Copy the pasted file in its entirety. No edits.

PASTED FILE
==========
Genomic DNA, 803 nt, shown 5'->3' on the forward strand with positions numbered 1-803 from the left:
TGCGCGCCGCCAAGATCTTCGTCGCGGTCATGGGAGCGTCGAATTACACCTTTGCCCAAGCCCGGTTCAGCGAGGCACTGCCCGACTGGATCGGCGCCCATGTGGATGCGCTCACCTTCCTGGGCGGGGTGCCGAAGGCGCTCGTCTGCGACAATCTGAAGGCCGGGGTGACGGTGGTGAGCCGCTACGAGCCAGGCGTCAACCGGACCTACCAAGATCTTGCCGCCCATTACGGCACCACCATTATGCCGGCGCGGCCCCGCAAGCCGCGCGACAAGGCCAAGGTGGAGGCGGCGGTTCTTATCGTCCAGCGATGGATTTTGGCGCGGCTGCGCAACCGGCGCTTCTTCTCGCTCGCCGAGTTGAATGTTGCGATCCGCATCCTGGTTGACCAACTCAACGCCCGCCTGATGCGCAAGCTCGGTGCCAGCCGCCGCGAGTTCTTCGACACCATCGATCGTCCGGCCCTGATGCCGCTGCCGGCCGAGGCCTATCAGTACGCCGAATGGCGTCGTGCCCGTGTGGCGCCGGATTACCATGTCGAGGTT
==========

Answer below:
Genomic DNA, 803 nt, shown 5'->3' on the forward strand with positions numbered 1-803 from the left:
TGCGCGCCGCCAAGATCTTCGTCGCGGTCATGGGAGCGTCGAATTACACCTTTGCCCAAGCCCGGTTCAGCGAGGCACTGCCCGACTGGATCGGCGCCCATGTGGATGCGCTCACCTTCCTGGGCGGGGTGCCGAAGGCGCTCGTCTGCGACAATCTGAAGGCCGGGGTGACGGTGGTGAGCCGCTACGAGCCAGGCGTCAACCGGACCTACCAAGATCTTGCCGCCCATTACGGCACCACCATTATGCCGGCGCGGCCCCGCAAGCCGCGCGACAAGGCCAAGGTGGAGGCGGCGGTTCTTATCGTCCAGCGATGGATTTTGGCGCGGCTGCGCAACCGGCGCTTCTTCTCGCTCGCCGAGTTGAATGTTGCGATCCGCATCCTGGTTGACCAACTCAACGCCCGCCTGATGCGCAAGCTCGGTGCCAGCCGCCGCGAGTTCTTCGACACCATCGATCGTCCGGCCCTGATGCCGCTGCCGGCCGAGGCCTATCAGTACGCCGAATGGCGTCGTGCCCGTGTGGCGCCGGATTACCATGTCGAGGTT